St. Alban’s Girls College and Notre Dame College
My friend Larry from up Second Avenue called the other day. Both of us having grown up on the West Hill, he was wondering if I had ever considered writing a column on Notre Dame College. Larry remembered having walked past Notre Dame on his way to Pat’s Place and, especially, he recalled the ice sculptures they used to build in the winter time.
Coincidentally, a short time after Larry’s call, Roger St. Pierre called me. Roger tried to teach me French when I was in High School and, regardless of my lack of proficiency in Canada’s other official language, we have continued to have a good relationship. Roger and I have talked about Prince Albert’s past, and I knew that he was well able to recall the days when Notre Dame stood proudly on the hill just across Central Avenue from PACI. It seemed serendipitous, and I decided then and there that I would make Larry happy and write the column he was hoping that I would write.
Roger’s first response to my question about Notre Dame was to ask me if I knew the background to the College. I was aware of the building’s origins, but I also knew that there was a lot of history between 1908, when it first opened as St. Alban’s Girls College, and when it became Notre Dame College. The information which he provided was certainly something of which I was unaware.
Letitia Newnham, wife of the third bishop of the Anglican Diocese of Saskatchewan, was the driving force behind the establishment of St. Alban’s Girls College (often referred to as St. Alban’s Girls School). The Newnhams had daughters whom they wished to receive what was considered to be a “proper education”, and she was convinced that there were other families who had the same desire. The aim of the College was to give the girls “a thoroughly sound and modern education based on religious teaching.” Although founded on the principles of the Church of England, special arrangements were made for girls of other denominations. The curriculum included the regular subjects to meet the requirements of Junior and Senior matriculation examinations supplemented by music, art, and sewing. Part of the recreational activity were focussed on the social graces, such as dancing. Up to 68 young ladies of many denominations were in attendance at the school at one time.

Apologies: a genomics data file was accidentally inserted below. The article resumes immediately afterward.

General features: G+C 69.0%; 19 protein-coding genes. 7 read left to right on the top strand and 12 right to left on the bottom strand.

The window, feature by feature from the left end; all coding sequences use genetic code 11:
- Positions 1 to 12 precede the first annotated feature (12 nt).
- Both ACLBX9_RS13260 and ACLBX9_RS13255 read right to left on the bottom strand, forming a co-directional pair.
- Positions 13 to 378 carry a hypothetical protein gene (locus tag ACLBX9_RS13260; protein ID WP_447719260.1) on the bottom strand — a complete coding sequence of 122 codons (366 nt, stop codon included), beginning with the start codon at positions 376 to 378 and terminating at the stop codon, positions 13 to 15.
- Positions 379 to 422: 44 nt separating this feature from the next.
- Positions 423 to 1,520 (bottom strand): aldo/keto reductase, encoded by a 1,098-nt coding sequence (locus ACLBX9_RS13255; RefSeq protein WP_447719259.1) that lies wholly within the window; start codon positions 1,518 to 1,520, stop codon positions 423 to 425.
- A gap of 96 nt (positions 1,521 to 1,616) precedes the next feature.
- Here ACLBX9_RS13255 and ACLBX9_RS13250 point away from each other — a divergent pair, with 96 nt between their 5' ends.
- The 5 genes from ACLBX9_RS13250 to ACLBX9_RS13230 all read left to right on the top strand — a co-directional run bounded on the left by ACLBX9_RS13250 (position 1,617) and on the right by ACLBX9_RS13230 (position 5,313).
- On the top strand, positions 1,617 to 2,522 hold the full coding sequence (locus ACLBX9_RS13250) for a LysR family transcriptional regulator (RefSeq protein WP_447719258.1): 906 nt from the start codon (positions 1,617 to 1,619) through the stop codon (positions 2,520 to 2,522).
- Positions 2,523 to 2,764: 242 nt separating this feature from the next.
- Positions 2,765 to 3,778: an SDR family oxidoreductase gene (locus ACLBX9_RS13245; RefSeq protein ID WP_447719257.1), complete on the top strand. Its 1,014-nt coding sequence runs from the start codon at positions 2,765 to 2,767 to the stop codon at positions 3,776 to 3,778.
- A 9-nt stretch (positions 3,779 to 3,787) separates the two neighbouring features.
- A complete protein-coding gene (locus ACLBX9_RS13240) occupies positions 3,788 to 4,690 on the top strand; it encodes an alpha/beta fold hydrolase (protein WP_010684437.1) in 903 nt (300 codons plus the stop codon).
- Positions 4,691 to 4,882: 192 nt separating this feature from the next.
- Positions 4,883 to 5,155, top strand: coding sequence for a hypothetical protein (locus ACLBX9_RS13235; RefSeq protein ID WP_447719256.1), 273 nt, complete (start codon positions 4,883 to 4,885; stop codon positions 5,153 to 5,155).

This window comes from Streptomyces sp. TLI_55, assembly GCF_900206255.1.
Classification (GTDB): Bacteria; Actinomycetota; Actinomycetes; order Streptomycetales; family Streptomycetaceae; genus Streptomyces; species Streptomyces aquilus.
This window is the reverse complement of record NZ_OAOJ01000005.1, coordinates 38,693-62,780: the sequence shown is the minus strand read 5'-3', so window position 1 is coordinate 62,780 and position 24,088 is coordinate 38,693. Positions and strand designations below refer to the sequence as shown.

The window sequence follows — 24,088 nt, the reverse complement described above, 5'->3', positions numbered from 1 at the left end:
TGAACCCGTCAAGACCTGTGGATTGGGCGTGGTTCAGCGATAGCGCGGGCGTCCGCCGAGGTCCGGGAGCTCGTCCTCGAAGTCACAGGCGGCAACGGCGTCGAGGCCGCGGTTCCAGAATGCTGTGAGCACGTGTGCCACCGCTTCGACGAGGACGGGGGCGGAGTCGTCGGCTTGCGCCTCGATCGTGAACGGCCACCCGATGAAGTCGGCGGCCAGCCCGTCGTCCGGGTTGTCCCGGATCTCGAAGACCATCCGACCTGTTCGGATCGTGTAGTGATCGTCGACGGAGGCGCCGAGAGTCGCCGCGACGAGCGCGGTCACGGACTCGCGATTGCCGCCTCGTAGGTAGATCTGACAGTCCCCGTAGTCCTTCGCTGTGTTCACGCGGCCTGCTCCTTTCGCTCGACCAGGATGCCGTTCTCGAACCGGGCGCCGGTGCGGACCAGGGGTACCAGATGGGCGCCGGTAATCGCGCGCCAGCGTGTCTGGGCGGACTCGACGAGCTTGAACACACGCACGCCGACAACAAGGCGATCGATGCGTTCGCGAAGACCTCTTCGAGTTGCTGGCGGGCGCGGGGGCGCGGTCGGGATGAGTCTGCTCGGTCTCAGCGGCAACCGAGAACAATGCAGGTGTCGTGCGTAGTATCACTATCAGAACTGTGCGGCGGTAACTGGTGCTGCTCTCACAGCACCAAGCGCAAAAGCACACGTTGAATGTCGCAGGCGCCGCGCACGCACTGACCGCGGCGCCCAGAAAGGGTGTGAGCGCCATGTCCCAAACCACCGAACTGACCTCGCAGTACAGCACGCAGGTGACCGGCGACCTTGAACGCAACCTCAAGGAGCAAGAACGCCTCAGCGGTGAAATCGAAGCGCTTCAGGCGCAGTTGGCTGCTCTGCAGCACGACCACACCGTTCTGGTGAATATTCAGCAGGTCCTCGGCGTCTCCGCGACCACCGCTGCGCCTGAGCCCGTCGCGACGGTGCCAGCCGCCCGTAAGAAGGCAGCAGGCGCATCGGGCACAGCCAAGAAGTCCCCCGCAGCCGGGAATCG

It is likely that the College would have prospered had the owners been more cautious in their plans. Although the name of the school was that of the Anglican cathedral in the city, originally neither the congregation nor the Anglican diocese had any ownership of it. It was, instead, owned by a company which was made up of a number of leading members of the Anglican community, as well as a few other local notables including A.C. Howard.
The company were encouraged by the number of young ladies who were enrolled in the College and, as a result, had a local architect, Danish-born Oluf Albrechtsen, design an addition which was built in 1913. The cost of this addition, at a time when the local economy was about to hit a downturn, resulted in a precarious financial situation. Families who had enrolled their daughters found they either would have to withdraw them or forego the payment of their tuition.
The situation became so tenuous that by the end of 1924, the company which owned the College entered into an agreement with the Diocese wherein the Executive Committee of the Diocese would lease the building for a period of five years, after which they would have an option of renewal. The situation did not improve over that time period and, with the refusal of the City of Prince Albert to waive the taxes on the College, it was decided that in December 1930 to transfer the facility to Saskatoon. The result left the Diocese of Saskatchewan with the building, its maintenance, and the taxes.
Initially, a decision was made to utilise the building as a residence for a training programme referred to as Bishop’s College. This programme had been implemented to replace Emmanuel College within the Diocese. Individuals from local communities within the Diocese who were interested in gaining their theological training would take classes in the city, then participate in a parish to get practical experience prior to returning to the college to take further classwork. A total of 38 men were involved in the programme shortly after St. Alban’s Girls College was transferred to Saskatoon.
This, of course, left considerable space in the building located on the east side of Central Avenue between 20th and 21st Streets. As a result, boys who were residing at St. George’s College (in the upper levels of the Diocesan Synod Office on Second Avenue West) were relocated to the building. Even with this use of the building, there was still a drain on Diocesan resources which needed to be addressed.